Took a German Golf R for a test drive today: it was the German equivalent of a CPO car; about 30Kmiles on the odo, 2-dr black with the “Talladega package” which is the black 19s, black headlight housings, tinted rear windows and hatch glass. The car was DSG, and in addition to the Talladega pack it had DCC, KESSY, leather, back-up camera, the rain sensing wipers and self dimming mirror, nav, Dynaudio etc. It was truly loaded and the sticker new was an eye-watering 49K EUR! Now asking 32.8K. Salesman asked that I bring it back in 40 min or so.
Aside from the deeper, slightly rumbly exhaust note, the very first thing noticed after start up, adjusting the mirrors, and pulling away was the weight – this feels like a heavier, somehow much more mechanical vehicle than the GTI – which of course it is. Sometimes that manifests itself mostly in a bad way if the car is underpowered, or if the car you’re comparing it with is much more lively and agile. The R is not underpowered. The weight gives it a more planted, substantial feeling than the GTI, which does feel a little more tossable, and perhaps more involving overall because of the presence of the 6-spd manual.
That exhaust note makes itself known right away; it’s deeper, louder and more persistent than the GTI’s, so in that sense it is like my old mk5 R32 but there the similarity ends – the R completely lacks that nice, brassy cry that the VR6 produces in the old car. Given DSG short-shifting tendencies if left to its own devices, the R’s exhaust has a tendency to get a little drony when you get back on the throttle, which the R32 (also DSG) didn’t. So I’d rank this a “plus” over the GTI, since I like an exhaust that is bit more of a more noticeable companion, but it doesn’t compare to the R32’s, as you’ve no doubt already heard – nope.
The R is faster than a GTI, and also a bit faster than a stage 1 GTI, more so as speeds climb – all of which stands to reason given the K04’s greater capacity and ability to maintain more boost as engine/turbine speeds rise. For full disclosure, my GTI is GIAC, with an S3 intercooler and Neuspeed TOP and throttle body pipe/noise pipe delete. I drove my GTI again after the R, over most of the same route. The GTI pulls hard and immediately; probably more so than the R from the initial throttle tip-in, though my perception may have had to do with the weight the R is carrying around. So I wouldn’t say there was pronounced turbo-lag, but in that sense it is noticeable. I also noticed pronounced front end lift in the GTI under heavy throttle in 2nd or even 3rd that the R does not exhibit. Flash/chip-tuning a small turbo like the GTI’s also means getting power down can be challenging in the lower gears, especially when conditions are less than ideal, and especially if the wheel is turned. This is of course the R’s great advantage over the GTI - none of that is an issue for an R, and I’d love to try one that has been flashed.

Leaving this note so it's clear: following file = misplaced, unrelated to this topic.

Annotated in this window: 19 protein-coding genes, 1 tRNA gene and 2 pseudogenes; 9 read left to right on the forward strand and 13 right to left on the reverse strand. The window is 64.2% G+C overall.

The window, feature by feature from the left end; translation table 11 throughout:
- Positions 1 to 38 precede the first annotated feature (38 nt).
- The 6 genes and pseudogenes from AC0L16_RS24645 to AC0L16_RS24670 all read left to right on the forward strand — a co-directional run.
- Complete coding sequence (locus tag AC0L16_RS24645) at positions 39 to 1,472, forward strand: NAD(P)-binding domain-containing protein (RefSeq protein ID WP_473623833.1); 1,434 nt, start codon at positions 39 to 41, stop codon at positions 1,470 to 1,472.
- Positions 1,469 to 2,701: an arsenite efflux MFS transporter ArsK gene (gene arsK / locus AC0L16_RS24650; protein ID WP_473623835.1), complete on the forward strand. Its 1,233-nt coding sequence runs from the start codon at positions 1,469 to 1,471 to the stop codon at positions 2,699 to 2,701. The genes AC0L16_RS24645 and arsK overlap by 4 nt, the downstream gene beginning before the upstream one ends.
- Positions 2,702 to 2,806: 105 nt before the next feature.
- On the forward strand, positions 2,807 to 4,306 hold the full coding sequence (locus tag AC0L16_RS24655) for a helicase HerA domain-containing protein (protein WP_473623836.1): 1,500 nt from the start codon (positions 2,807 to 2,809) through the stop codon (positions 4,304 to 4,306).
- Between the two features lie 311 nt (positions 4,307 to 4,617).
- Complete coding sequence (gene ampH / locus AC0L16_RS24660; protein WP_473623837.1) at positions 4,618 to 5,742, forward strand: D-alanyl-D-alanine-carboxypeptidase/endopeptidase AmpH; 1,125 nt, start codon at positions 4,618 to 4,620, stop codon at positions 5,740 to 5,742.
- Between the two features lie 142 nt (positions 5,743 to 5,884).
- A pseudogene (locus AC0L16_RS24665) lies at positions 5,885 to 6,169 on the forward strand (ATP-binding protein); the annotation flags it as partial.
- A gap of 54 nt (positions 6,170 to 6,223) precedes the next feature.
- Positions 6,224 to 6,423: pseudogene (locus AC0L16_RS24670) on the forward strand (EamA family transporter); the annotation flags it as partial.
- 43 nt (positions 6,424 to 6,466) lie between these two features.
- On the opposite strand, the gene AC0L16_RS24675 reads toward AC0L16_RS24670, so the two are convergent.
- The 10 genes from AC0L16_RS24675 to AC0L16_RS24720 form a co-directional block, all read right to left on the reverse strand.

To confirm the R’s top-end advantage, it was necessary to mix in some Autobahn time. Patiently waited to reach a de-restricted zone, dropped to 4th and off we went – the R pulls consistently hard – my guess is it was at least as hard as the GTI from around 65 mph, and grew from there – not a “night and day, oh my god” kind of a difference, but it was there. To be more objective: on the same stretch of road in very similar conditions, I was able to reach about 145 or so in the R, where the GTI was traveling 138, before needing to brake for an exit. Most of this difference was the power, to be sure, but a little was also due to the greater ease and confidence with which speed could be reached in the R – it was rolling on 19 inch Dunlop Sport Maxx GTs, with DCC in sport, and (again) that heavy, planted feel. My GTI was still in ‘winter mode’ which (since we don’t see much snow here and I don’t have to drive when I don’t want to) means OEM 17s, including the Conti Pro Contacts – as an aside, these are not nearly as bad a high speed tire as you may surmise in the US. Speaking from the “no-limits” perspective, those tires inspire confidence at speeds well north of their H-rated limit, though I avoid doing that for prolonged periods for obvious reasons. Nonetheless, on a 2-lane, curving stretch of Autobahn with other cars around, the R can get you there and with more comfort, confidence and control than the GTI.
I know the US R is rated a bit lower than this 270hp Euro version, though like everyone else, I can’t tell you whether that is a reflection of some true difference in the specs, a pure ‘marketing’ move to protect Audi (though the TT-S is such a meaningless blip on the US sales radar that I suspect that argument is horse----) or just VW’s belief that 256hp is probably closer to what the average US R will produce on any given day, especially those running 91 (R + M)/2 since the average German R will be running fuel that has an Octane rating 3-5 points higher. 102 RON is widely available here, which equates to about 96-97.